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During the first half of the 20th Century, schools were the most famously segregated of our public places. But movie theaters were also divided, with black theaters showing movies now called race films.
Made by black filmmakers with black casts, race films were the independent films of their time. The films that survive provide a glimpse into black life during those days.
One of the most important is 1941’s The Blood of Jesus. It was shot in Texas by Spencer Williams, who later starred as Andy in the Amos ‘N Andy T.V. show.
The film centers on Martha, who is accidentally shot by her husband. On her death bed she must choose between the purity of heaven and the temptation of hell.
The Blood of Jesus is significant as a work of art and a historical document. Amy Turner is the head of the G. William Jones Film and Video Collection at SMU:
TURNER: “The films that Spencer Williams made during this time period tended to be shot in Texas locations – so in Dallas, in San Antonio, in Fort Worth – places like that. And so I think there is an element in Blood of Jesus that is a picture of Dallas past.”
That picture shows us the rural and religious nature of black life in Texas.
Country life symbolizes wholesomeness. The city, with its jazz and blues music, is where the devil lives. Satan drives a flatbed truck with a jazz band playing in the back.
Here’s the film’s narrator:
NARRATOR: “Almost gone are the days when peace ruled the Earth with a firm and gentle hand. When fear of God dwelt in the hearts of men and women and children.”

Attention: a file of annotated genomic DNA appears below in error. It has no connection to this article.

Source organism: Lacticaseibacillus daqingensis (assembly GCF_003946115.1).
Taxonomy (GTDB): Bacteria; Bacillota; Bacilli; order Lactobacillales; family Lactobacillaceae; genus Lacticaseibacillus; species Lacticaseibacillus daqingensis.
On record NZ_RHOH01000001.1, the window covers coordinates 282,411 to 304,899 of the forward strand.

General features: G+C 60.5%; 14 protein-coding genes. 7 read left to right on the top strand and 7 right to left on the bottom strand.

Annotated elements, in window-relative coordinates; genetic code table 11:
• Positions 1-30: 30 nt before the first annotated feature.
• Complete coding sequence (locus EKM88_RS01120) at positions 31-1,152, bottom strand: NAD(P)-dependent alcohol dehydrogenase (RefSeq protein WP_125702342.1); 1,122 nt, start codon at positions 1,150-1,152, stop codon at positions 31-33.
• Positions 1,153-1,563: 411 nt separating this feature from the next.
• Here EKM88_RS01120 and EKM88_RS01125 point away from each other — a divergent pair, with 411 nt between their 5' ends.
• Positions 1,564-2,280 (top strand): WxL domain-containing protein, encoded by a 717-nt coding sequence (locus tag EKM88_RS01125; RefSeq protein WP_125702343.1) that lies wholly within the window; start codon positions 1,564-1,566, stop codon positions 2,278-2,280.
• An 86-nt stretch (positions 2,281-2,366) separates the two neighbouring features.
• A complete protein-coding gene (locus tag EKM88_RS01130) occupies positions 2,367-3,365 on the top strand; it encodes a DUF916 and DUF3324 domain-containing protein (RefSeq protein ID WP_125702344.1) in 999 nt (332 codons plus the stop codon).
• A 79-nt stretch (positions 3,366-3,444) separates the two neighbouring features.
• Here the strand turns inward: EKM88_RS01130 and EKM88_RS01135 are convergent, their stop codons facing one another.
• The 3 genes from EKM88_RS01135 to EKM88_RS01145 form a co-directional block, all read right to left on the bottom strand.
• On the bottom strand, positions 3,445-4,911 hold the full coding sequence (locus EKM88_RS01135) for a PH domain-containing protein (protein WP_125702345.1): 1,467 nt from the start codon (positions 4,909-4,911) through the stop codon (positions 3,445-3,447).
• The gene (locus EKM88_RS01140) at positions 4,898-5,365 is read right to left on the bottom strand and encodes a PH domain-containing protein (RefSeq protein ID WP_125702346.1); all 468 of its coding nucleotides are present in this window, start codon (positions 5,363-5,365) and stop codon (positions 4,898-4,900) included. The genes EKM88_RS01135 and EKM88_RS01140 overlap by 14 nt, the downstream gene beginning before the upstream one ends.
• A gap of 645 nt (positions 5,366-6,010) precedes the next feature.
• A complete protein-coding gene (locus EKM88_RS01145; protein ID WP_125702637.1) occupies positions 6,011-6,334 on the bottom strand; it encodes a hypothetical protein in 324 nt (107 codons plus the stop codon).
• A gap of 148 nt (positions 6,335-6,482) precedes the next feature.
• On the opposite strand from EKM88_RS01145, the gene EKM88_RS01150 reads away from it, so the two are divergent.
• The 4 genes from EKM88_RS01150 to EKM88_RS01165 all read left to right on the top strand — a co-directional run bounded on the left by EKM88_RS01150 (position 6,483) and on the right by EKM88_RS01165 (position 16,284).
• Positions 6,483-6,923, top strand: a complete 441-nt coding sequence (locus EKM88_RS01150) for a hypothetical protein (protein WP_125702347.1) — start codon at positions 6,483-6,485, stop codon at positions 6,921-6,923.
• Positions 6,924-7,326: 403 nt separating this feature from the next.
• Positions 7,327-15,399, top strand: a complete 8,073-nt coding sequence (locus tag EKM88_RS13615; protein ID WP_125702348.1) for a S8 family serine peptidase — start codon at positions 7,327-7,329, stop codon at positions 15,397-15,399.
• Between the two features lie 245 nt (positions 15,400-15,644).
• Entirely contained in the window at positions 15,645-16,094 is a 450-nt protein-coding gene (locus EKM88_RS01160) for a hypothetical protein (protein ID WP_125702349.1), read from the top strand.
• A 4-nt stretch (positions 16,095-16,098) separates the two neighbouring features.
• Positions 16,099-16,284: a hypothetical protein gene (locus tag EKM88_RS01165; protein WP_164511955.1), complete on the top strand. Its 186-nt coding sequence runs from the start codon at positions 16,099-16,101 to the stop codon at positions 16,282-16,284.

He’s talking about the loss of morality. But little did he know that “almost gone” were the days of his film.
The Jones Collection at SMU owns the only known 35 mm copy of The Blood of Jesus. The film came to SMU in 1983 as part of the Tyler, Texas, Black Film collection. After traveling the country in the 1940s, the print became scratched and worn, and the damage affected both the images and the soundtrack.
SMU received a $27,000 grant to preserve the film and debuted the new print this month at a conference in New York.
Matthew Bernstein, a film professor at Emory University, was one of the first to see the preserved version.
BERNSTEIN: “This film came out in 1941, so two years after Hattie McDaniel had won an Oscar for playing Mamie in Gone With the Wind and the kind of restricted roles and characterizations that African Americans would see when they came to see Hollywood films, this is a very powerful alternative.”
Ironically, as desegregation progressed, these authentic portrayals of black life faded away.
TURNER: “There was a period where there was a lot of very interesting work going on with black filmmakers, black actors, writers. And then as the venues and the demand for the things kind of shifted after desegregation, there was sort of a lull, and it took back up until the 70s to really get things moving again.”
The Blood of Jesus reminds us that black film’s history stretches back further.
BERNSTEIN: “If you think that black movies really took off with Spike Lee and She’s Gotta Have it 1986 or even if you count blaxploitation from the early 1970s – films like Shaft and Superfly – race films like The Blood of Jesus show us that African Americans were making films, and really interesting films, decades before that.”
The film was added to the National Film Registry in 1991.
Thanks to SMU, a piece of Texas and American history is safe for future generations.
WATCH ‘THE BLOOD OF JESUS’: SMU plans to hold a public screening of the preserved film later this year. Until then, you can watch the unpreserved version of The Blood of Jesus here or below: